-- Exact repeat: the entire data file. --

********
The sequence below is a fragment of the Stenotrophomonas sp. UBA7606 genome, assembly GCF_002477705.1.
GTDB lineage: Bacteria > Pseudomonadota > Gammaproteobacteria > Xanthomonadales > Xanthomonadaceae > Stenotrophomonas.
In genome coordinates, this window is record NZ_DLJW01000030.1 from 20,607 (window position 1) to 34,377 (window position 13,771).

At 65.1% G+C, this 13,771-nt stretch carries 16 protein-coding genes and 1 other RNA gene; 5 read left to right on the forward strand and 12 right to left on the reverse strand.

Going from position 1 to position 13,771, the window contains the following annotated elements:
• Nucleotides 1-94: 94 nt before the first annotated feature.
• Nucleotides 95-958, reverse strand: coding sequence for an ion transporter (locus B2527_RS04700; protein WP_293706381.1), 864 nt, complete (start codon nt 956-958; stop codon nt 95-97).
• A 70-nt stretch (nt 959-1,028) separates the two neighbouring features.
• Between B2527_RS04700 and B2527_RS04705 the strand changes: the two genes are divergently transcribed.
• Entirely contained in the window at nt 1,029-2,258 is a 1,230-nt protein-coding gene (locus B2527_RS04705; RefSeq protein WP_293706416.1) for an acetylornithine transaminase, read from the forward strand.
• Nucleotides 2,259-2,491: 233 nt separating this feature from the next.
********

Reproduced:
The sequence below is a fragment of the Stenotrophomonas sp. UBA7606 genome, assembly GCF_002477705.1.
GTDB lineage: Bacteria > Pseudomonadota > Gammaproteobacteria > Xanthomonadales > Xanthomonadaceae > Stenotrophomonas.
In genome coordinates, this window is record NZ_DLJW01000030.1 from 20,607 (window position 1) to 34,377 (window position 13,771).

At 65.1% G+C, this 13,771-nt stretch carries 16 protein-coding genes and 1 other RNA gene; 5 read left to right on the forward strand and 12 right to left on the reverse strand.

Going from position 1 to position 13,771, the window contains the following annotated elements:
• Nucleotides 1-94: 94 nt before the first annotated feature.
• Nucleotides 95-958, reverse strand: coding sequence for an ion transporter (locus B2527_RS04700; protein WP_293706381.1), 864 nt, complete (start codon nt 956-958; stop codon nt 95-97).
• A 70-nt stretch (nt 959-1,028) separates the two neighbouring features.
• Between B2527_RS04700 and B2527_RS04705 the strand changes: the two genes are divergently transcribed.
• Entirely contained in the window at nt 1,029-2,258 is a 1,230-nt protein-coding gene (locus B2527_RS04705; RefSeq protein WP_293706416.1) for an acetylornithine transaminase, read from the forward strand.
• Nucleotides 2,259-2,491: 233 nt separating this feature from the next.